My name doesn't matter, what does however is the fact that I love bananas, bongos, bohemian apparel and other assorted things that begin with the letter B. I came to Destructoid to seek fortune writing literature that rivals classics such as the 1851 novel by Herman Melville, Moby Dick. I don't give a damn whether or not you think my work rattles along at classic standards or not, they are all works of art, as much an art as interactive video entertainment games.
[This is the start of a new line of articles I thought I'd try to write up every now and then. They are about taking on different perspectives to major infamous flaws in games. These perspectives may not be ones that I hold onto myself. I am simply writing about them to help broaden my opinions on certain games and franchises.]
In the creation of Castlevania franchise, I'm not sure if Konami was originally bucking for an action game. Action games usually are often heavily reliant on smooth controls. Castlevania on the other hand has some of the stiffest controls I have ever witnessed. I know that Konami in that same time period has made many great action games with silky smooth controls, so why would they care to burden Castlevania, a budding title with alot of potential, with these stiff ungodly controls?
You can look at this in two ways. One, if it's true that Konami was originally aiming for an action game, then they screwed up royally with the controls. Two, Konami went a different route and put a twist on the action formula. A twist that would rely more on memorization and pattern recognition then quick reflexes and maneuverability.
Taking an approach to this with perspective number two, I don't think that making an action reliant game was Konami's main initial vision for the Castlevania franchise. The controls were good enough for what this game was all about. To help further prove a point from this perspective, I will also bring in account Castlevania 2 and 3. Not once between the gaps of the development of these 3 games has Konami ever really changed the control scheme. They were either too damn lazy to change these controls, or they just kept them like they were because of a stance in this formula that bares heavy reliance on memorization.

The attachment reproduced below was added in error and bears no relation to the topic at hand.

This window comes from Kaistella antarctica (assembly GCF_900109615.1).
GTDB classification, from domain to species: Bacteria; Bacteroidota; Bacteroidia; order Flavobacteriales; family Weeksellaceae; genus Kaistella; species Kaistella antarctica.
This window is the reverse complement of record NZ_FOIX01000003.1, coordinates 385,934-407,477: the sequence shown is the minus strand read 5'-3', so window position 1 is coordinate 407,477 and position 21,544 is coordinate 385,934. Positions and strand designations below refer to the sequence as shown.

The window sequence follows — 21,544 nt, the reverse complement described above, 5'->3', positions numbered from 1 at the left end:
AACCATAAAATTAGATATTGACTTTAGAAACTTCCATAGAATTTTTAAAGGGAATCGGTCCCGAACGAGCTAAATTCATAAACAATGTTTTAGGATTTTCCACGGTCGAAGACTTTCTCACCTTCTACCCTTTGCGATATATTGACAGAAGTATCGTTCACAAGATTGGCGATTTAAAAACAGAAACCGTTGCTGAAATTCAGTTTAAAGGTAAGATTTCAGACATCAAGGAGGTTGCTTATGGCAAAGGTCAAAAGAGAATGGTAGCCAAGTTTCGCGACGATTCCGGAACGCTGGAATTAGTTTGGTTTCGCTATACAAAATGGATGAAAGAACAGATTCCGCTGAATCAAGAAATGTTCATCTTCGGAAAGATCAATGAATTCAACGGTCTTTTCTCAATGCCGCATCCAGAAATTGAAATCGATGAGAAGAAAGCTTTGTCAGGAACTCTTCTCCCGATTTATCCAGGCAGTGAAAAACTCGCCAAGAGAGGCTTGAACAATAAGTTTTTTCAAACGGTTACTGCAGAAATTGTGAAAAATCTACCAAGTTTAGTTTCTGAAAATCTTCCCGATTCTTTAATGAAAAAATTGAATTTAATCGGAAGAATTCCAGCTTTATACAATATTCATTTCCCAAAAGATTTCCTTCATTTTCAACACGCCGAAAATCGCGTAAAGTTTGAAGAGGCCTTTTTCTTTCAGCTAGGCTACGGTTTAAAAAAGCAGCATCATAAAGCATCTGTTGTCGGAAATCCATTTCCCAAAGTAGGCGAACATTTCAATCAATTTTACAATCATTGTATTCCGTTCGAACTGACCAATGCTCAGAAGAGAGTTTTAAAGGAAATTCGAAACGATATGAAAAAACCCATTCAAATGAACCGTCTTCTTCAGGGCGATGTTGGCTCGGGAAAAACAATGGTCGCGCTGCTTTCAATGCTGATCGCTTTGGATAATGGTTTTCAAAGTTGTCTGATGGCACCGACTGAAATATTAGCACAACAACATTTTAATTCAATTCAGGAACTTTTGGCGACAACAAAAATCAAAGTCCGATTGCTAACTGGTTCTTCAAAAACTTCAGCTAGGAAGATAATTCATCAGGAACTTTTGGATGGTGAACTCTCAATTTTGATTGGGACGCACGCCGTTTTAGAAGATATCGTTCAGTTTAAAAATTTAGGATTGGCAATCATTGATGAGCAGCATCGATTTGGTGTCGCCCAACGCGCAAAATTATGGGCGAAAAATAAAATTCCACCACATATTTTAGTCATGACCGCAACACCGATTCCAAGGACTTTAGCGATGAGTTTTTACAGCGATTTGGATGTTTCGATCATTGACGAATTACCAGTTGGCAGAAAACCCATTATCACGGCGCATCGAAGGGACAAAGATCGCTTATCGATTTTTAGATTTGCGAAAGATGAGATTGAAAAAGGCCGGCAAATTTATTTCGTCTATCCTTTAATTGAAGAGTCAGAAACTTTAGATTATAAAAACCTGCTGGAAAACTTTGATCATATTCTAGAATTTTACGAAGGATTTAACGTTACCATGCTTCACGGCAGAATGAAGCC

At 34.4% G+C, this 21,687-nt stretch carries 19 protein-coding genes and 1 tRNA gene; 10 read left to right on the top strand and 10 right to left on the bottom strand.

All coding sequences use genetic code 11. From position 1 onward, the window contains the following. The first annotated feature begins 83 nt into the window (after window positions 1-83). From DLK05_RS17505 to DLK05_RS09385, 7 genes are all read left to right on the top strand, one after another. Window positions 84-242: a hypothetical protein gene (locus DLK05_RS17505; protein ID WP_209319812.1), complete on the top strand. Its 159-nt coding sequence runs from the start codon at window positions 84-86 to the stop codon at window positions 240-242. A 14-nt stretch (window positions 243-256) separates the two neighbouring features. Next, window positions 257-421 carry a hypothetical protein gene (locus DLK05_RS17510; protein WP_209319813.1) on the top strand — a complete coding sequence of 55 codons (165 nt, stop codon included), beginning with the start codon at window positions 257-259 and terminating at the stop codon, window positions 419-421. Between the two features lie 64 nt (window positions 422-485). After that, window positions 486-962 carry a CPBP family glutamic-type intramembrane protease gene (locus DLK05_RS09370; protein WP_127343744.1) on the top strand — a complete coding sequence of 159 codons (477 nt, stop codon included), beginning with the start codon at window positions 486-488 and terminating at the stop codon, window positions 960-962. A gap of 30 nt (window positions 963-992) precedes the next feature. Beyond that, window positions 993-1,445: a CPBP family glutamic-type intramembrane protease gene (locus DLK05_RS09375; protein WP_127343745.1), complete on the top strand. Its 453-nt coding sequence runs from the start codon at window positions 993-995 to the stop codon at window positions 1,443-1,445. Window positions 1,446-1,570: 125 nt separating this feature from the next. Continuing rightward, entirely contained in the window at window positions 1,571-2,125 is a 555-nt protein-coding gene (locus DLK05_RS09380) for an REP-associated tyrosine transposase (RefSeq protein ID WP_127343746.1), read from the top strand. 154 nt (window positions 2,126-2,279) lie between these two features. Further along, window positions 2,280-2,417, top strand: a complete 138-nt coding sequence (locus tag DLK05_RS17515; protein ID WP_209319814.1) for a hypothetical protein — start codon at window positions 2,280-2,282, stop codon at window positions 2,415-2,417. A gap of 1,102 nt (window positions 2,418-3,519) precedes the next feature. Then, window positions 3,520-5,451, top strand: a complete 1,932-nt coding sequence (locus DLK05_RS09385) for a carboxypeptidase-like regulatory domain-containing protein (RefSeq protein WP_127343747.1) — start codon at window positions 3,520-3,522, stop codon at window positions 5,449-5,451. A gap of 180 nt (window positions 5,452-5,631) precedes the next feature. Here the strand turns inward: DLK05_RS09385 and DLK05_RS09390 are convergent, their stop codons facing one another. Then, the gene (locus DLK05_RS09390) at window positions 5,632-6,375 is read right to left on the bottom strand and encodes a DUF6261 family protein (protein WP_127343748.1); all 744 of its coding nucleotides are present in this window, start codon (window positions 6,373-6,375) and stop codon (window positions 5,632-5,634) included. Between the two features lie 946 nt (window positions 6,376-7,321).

To be able to get through Castlevania you have to really study what is going on just to progress. Unlike action games where you have the chance to finish the game in one sitting, Castlevania is different because you have to indeed learn and study the game. There is no way anybody can finish one of those 3 games in their first play through. This is what I like most about this title, and the 2 following it. They demand sacrifice from you.
This formula, no matter how frustrating it can be at times, is very very richly rewarding. Progressing anywhere can give you enough satisfaction to carry on. This balance between cradling two opposing emotions influenced by the design is what I admire most about the original Castlevania games. Just finishing one is almost orgasmic. I can see why people hate the controls, but when you look at these games from a different perspective, it is in truth, hard to see anything remotely wrong with them.
However, maybe Konami really did screw up. Teenage Mutant Ninja Turtles was made by the same company, the controls were amazing, and it also relied on memorization and pattern recognition just like Castlevania. Teenage Mutant Ninja Turtles though still had that wider window of luck compared to Castlevania. By that I mean, because of the smooth controls and maneuverability that this game possessed, there was a better chance of finishing Teenage Mutant Ninja Turtles in a first sitting then there was with Castlevania. Although to this day, I have never witnessed anybody who has been able to finish either one of these games on their first try. Both require a lot of practice, and both have very little room for error. Teenage Mutant Ninja Turtles though is a little more lenient with this then Castlevania because of the controls.
All in all despite either these controls being intentional or not, Castlevania will always be a classic. I could probably go on about this for days repeating myself, but I just wanted to point out a different perspective on Castlevania's notoriously stiff controls